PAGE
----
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Laser scanning uses a beam of light to trace the contour of an object. The laser record points in space as it moves fractions of a millimeter. If the original sculpture was not cut into sections then the laser would not be able to scan under the head. The areas where other bits of sculpture are in the way are termed "under-cuts". scan scan

The head has been laser scanned by 3Dscanners


Here is an image of the point data collected for the head and also a rendered image of the head. The image is made after surfaces are placed between the data points.

points render


The head was being made by Land Rover at Warwick University's Rapid Prototyping and Technology Centre. The scanned data of the head is being turned into .stl (stereo-lithography) files and will be made by rapid prototyping.

The files are made of tiny triangles that cover the scanned area. The smaller the triangles then the more data captured. Some of the scanning cannot capture every single point on the object but if there is the tiniest gap in the computer scan then the manufacturing process will not work. This means that gaps have to be filled manually. If your object is very detailed then this can take some time.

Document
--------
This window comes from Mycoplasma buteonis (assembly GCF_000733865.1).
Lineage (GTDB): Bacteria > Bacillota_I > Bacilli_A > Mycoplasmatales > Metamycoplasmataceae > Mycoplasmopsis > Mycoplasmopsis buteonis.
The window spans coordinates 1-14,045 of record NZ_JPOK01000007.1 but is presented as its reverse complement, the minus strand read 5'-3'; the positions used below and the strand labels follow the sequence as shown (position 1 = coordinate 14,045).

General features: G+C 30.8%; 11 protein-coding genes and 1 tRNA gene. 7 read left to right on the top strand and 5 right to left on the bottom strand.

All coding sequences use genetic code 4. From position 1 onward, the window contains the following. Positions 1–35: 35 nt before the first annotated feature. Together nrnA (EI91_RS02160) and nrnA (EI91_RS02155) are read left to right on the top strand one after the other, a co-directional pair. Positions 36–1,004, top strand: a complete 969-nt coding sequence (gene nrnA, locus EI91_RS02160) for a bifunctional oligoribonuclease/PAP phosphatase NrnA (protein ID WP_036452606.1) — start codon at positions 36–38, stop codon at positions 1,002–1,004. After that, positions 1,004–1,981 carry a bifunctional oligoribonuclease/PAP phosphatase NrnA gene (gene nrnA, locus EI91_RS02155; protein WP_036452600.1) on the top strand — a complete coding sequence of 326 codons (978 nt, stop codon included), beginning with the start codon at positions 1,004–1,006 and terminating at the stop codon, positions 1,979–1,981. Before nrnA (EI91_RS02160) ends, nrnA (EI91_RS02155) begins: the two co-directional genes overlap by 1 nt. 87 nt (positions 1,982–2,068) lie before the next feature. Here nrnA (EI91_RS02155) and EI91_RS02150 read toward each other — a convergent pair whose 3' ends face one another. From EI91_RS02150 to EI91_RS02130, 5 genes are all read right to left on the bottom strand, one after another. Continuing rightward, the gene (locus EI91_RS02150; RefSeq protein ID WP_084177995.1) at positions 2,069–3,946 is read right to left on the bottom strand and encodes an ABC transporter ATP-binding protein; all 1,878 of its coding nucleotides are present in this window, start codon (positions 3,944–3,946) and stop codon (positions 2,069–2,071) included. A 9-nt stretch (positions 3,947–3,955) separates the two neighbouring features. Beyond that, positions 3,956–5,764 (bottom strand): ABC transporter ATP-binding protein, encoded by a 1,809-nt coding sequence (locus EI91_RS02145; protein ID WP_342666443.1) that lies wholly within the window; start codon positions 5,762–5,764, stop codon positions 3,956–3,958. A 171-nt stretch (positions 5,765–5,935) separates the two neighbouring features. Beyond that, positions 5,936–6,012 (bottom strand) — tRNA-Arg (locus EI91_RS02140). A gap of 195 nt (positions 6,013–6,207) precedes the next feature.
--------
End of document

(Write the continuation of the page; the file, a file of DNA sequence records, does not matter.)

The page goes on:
Stereolithography machine

The process used is a form of RP (Rapid Prototyping) called SLA -Stereolithography. A layer of clear resin is laid down onto the layer below to the contour of the object for each layer. Delcam did the programming for the manufacture of the head and co-ordinated Williamson Park with Rover Group.

If the machine was starting from the base a standing figure then it would begin by cutting the soles of the feet , then the ankles, the knees etc. Each layer is only a tenth of a millimeter thick so it would take 500 layers to make a foot!

Finished Part


The final section is about 50 x 50 x 60 centimetres. Anthony is standing with the head.

Laser Scanning and .stl surfacing Rapid Prototyping CAD-CAM DESIGN

Rapid Prototyping Resin
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